Related Content from And There Came A Day:
- Teacher Appreciation Week – Personal Journey Three
- Teacher Appreciation Week – Personal Journey Two
- Teacher Appreciation Week – Personal Journey One
- Goodbye, Regis Jesuit or It Was 20 Years Ago Today
During this Teacher Appreciation Week 2016, I intend to share a memories of my years in teaching – some I’ve posted in years past and some new ones – if only to recall the moments that stand out and the moments that have somehow inspired me to press on.
As I look back over the years, there are a number of people who I’ve liked, but I’ve thought have not, necessarily, been good for the students to good for the schools in which I’ve worked. As I look through that catalogue in mind, one individual in particular stands out. For our purposes here, let’s call him Frank.
Frank was one of those over-sized personalities, those people who everyone knows and everyone talks about before they come into a room. “Did you hear what Frank said?” “Oh, man, that Frank. He’s unreal.” “Frank did what!?!”
Frank was also a legend in the city. He’d taught at more than a handful of schools before he came to our context. He had coached – successfully – at another handful. Sometimes he did both at the same school. That’s what we had hired him to do: teach PE and coach football.
I didn’t know him. I really didn’t even know him by reputation, but the more veteran teachers in the building were buzzing as soon as he was hired. I don’t know that the buzz was good.
Let’s start at the end: Frank lasted two years before he was asked to move on. With extreme prejudice. He would move on to other schools, other coaching jobs and other contexts which, I suspect, ended just like ours did.
Some highlights of Frank:
- He seemed to live out of his car or he was squatting in the PE Office. At no time was this more evident than when he came past the office I shared with my good friend Dr. Fighting Irish attired in a bathroom, hair wet, wearing no shoes and said “Hey, one of you guys go down and check to make sure I’m not supposed to be somewhere right now, will ya? I just got out of the shower.”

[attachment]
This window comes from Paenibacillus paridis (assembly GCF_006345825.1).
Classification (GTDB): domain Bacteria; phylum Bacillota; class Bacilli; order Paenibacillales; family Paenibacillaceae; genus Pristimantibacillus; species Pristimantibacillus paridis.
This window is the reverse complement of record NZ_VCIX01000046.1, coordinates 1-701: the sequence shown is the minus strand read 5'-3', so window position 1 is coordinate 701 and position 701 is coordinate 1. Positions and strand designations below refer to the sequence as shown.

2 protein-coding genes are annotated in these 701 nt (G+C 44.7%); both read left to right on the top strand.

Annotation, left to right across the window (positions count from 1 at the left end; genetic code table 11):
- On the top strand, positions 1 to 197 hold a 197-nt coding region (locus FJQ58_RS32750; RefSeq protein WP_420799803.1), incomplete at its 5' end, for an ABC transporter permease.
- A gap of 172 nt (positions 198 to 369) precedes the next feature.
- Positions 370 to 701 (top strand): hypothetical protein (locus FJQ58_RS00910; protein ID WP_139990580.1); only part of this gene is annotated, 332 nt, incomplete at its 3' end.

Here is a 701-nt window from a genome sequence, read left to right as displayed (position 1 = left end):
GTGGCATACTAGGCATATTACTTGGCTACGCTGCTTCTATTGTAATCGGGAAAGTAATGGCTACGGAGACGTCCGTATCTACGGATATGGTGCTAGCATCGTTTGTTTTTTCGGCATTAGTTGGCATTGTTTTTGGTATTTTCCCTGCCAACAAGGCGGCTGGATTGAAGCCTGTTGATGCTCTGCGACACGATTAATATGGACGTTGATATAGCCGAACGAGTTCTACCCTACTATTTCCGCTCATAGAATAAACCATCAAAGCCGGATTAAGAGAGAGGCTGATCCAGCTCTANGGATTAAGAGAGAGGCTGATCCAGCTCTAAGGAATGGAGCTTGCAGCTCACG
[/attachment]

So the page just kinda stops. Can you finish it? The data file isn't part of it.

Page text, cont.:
- We had two older veterans on staff who, for the record, looked nothing alike. They may have shared some basic characteristics. Frank may have confused them because they’d been at the school for a very long time. They had history and they were well respected. Frank couldn’t be bothered to differentiate between them. He referred to them both as “Jonesy.”
- On a day when we had invited over 20 guest speakers to the school to discuss the upcoming presidential election, Frank found himself in the midst of all the arrivals. Standing on a walkway above the main entrance of the building, one of the young, female teachers – dressed very professionally and nicely for the occasion and greeting the visitors – caught Frank’s eye. “Looking mighty hot, today, baby.” He yelled at her.
- Frank would also often ask his PE students to run errands for him. Like buy him some McDonalds or go to the bank. In his car. They were freshmen.
So, Frank didn’t last long, but he was a big galoot who was very hard to dislike, though, let the record reflect he never called me “baby” or “Jonesy.”
He was one of those guys that I liked, but whose very presence made my job harder to do.
There have been more than a few of them, I am sorry to say.
I hope I’m not that guy for someone else…
I was highly influenced by the first set of Parent/Teacher/Student Conferences I ever had to moderate. As I mentioned in an earlier post, my first Conferences were something of a train wreck in that a parent punched a kid during a meeting and I didn’t respond well and I never had conferences go that poorly again. Some of the reason for that might be due to the fact that I tend to soft-sell my comments with parents during Conferences.
I don’t know if the soft-sell serves my students or their parents entirely well, but, beyond the first Conferences experience, there is another factor in play: I am not the numbers guy. I am not the guy who can quote the exact percentages my students carry, nor I am the guy who is so confident in the careful manner in which I approach my grades that I have absolute certainty in them.